Reviews: Five New Power Pop (or Power Pop-adjacent) Titles

Emperor Penguin – Gentlemen Thieves
The hardest-rocking of these five new releases, Gentlemen Thieves folds in glam and other rock styles to create a memorable set of songs. A strong emphasis on melody nicely balances the crunch. There’s swagger without macho nonsense, and a strong pop sensibility means that middle eights are carefully crafted. Check out “What’s the Worst That Could Happen,” the album’s opener and a tidy distillation of everything that makes this London band something truly special. The band’s three vocalists are a wonderfully varied lot, and that may well be Emperor Penguin’s biggest of many assets, their secret-est weapon. ‘Tis a gem.

On the Runway – Tell Yourself It’s Pretty
Tell me you want me to hear a power pop band from Memphis and you’ve got my attention. The Bluff City has a proud tradition that includes Big Star, Prix, Van Duren and the Scruffs: great artists all. And while Dave Norris’ On the Run makes music that doesn’t ape the sounds of those greats, he clearly understands what makes a good song. He drinks from the same well that informed those who came before. There’s a breezy, melancholy-tinged vibe to tunes like “Loser of the Year” one that suggests what Jackson Browne might’ve sounded like if he, y’know, rocked.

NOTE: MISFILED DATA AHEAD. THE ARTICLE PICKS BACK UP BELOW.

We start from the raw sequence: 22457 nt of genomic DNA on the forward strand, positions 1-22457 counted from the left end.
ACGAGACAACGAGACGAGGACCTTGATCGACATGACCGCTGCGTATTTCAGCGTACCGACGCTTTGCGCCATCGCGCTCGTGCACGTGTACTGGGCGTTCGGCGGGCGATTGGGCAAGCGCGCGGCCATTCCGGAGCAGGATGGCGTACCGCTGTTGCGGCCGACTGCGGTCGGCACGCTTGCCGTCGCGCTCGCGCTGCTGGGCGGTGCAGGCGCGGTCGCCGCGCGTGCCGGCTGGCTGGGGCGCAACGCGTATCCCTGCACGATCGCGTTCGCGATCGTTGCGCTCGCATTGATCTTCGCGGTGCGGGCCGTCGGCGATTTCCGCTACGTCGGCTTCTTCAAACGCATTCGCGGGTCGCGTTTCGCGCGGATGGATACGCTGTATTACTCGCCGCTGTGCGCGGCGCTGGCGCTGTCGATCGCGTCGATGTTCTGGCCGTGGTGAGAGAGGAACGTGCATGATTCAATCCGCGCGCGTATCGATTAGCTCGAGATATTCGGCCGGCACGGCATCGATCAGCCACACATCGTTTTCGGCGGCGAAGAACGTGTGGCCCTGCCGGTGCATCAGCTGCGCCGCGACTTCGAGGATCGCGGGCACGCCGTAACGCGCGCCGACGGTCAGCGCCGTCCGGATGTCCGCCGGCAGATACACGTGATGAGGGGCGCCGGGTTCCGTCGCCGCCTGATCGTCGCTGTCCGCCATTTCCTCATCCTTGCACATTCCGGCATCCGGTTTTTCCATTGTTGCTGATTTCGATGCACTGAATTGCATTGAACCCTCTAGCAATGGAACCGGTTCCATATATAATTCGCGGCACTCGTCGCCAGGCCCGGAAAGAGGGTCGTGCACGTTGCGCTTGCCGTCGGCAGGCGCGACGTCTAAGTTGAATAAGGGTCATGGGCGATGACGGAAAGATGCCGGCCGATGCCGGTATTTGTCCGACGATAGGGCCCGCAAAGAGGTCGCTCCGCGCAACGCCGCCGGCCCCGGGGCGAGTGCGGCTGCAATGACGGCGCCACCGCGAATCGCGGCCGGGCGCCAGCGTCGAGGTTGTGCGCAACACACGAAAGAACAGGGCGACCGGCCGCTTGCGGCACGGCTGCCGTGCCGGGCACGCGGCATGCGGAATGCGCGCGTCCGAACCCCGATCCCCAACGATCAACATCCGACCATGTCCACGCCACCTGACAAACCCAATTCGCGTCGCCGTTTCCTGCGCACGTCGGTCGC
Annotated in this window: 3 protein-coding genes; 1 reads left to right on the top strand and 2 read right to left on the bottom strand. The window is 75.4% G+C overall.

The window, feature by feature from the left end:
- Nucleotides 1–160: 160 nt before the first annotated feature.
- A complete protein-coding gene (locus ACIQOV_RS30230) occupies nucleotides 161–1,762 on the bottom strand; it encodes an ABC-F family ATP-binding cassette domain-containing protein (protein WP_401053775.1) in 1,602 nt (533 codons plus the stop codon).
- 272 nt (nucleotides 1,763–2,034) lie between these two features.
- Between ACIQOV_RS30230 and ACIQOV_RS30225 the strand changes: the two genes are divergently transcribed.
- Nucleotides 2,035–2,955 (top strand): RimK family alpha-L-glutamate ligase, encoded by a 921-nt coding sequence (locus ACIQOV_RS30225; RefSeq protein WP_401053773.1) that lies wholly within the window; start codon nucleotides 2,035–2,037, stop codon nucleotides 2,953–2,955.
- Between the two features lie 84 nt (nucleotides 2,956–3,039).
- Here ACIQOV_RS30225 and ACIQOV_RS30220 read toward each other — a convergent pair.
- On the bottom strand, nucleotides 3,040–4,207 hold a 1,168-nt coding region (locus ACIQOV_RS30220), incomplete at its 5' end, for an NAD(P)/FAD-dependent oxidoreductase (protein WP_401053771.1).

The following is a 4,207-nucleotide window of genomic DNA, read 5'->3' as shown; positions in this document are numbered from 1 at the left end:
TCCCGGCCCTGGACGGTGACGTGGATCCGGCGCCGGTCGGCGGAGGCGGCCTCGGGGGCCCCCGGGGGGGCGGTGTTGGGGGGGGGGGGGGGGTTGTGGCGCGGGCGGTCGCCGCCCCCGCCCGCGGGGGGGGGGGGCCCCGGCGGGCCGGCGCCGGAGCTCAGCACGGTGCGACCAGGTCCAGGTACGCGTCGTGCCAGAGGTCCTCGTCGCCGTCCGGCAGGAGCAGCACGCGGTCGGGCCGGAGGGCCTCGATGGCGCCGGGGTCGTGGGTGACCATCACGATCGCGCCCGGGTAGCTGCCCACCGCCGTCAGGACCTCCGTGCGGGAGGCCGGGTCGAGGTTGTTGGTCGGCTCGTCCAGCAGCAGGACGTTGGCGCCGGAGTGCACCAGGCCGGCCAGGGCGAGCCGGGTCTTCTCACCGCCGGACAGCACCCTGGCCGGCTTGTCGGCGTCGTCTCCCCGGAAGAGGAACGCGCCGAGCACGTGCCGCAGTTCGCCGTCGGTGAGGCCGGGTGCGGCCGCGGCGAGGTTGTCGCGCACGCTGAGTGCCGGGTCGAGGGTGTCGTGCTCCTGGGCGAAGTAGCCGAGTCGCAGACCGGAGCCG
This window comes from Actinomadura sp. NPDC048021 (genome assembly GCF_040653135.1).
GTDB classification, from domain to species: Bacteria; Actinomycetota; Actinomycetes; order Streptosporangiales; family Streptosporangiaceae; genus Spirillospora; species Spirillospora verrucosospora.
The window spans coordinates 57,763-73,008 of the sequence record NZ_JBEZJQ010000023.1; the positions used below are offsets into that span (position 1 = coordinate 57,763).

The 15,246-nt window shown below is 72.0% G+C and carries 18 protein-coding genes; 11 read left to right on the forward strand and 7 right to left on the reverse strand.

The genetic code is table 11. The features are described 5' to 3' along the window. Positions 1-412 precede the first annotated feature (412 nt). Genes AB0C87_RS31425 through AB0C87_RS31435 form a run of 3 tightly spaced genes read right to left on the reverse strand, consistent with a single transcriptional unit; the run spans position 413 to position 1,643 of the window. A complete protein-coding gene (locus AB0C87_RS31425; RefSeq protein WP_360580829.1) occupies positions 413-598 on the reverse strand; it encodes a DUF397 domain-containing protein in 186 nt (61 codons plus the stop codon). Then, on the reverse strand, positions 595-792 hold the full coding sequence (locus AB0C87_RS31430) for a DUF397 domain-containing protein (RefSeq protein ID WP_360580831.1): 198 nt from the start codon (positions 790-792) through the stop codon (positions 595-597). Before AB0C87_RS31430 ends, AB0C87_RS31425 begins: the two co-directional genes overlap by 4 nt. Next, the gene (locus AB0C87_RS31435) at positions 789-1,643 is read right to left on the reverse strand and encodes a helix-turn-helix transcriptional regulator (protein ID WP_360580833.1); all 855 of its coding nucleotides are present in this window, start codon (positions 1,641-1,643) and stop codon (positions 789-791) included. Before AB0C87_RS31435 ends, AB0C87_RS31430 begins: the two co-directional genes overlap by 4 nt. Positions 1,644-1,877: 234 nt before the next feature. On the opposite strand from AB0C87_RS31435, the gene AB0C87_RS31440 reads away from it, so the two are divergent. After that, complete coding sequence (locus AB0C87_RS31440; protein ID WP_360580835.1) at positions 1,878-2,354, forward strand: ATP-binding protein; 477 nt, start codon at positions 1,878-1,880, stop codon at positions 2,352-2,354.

Armchair Oracles – Nothingeveris
With a chiming-meets-crunchy musical character, Armchair Oracles make music that hits the heart. Creamy harmonies suggest Teenage Fanclub, but the thick guitar textures recall Cheap Trick. The often make their musical point in compact fashion: “Neurons” is over in under three minutes;, leaving the listener wanting more. Happily, there is more: Nothingeveris serves up as dozen instant classics. Though you won’t detect it in their sound, the group is from Norway, where they’ve been crafting top-flight material since 2008. Highlights here include “Addicted to the Ride,” “Undertow” and the plaintive ballad “Skyhigh,” but the whole disc is solid. Highly recommended.

Jordan Jones – And I, You
The piano that opens “Envelope of Skin” suggest Burt Bacharach or The Carpenters. The sweeping cellos that follow call to mind Ben Folds. Opening his seven-song EP in this way works in lovely fashion. From there, Jones’ brand of ork-pop unfolds to add his close-mic’d vocal. He’s a more rock-leaning modern-day artist in a Harry Nilsson mold. Sophisticated adult pop doesn’t get much better than this. He channels Carole King on “Love Song of J,” a track that (in another interview) he suggested might be the best thing he’s written. Listen to this EP and you’ll realize that’s saying something.

Wesley Fuller – All Fuller No Filler
Swooshing wind and pulsing synth introduce “Back to Square One,” the first cut on All Fuller No Filler. Those textures hint at a kind of Who’s Next vibe, but that’s a red herring. Instead we have tight guitar pop more in a Raspberries vein, with plenty of handclaps and analog synth lines that recall Sweet and other exuberant ‘70s rock-popsters. While the music is rooted in that era, there’s a timeless quality to the songs and arrangements. Flawlessly assembled, the album has that one-man-band feel (in the best way) that brings to mind Emitt Rhodes, Todd Rundgren and similar auteurs.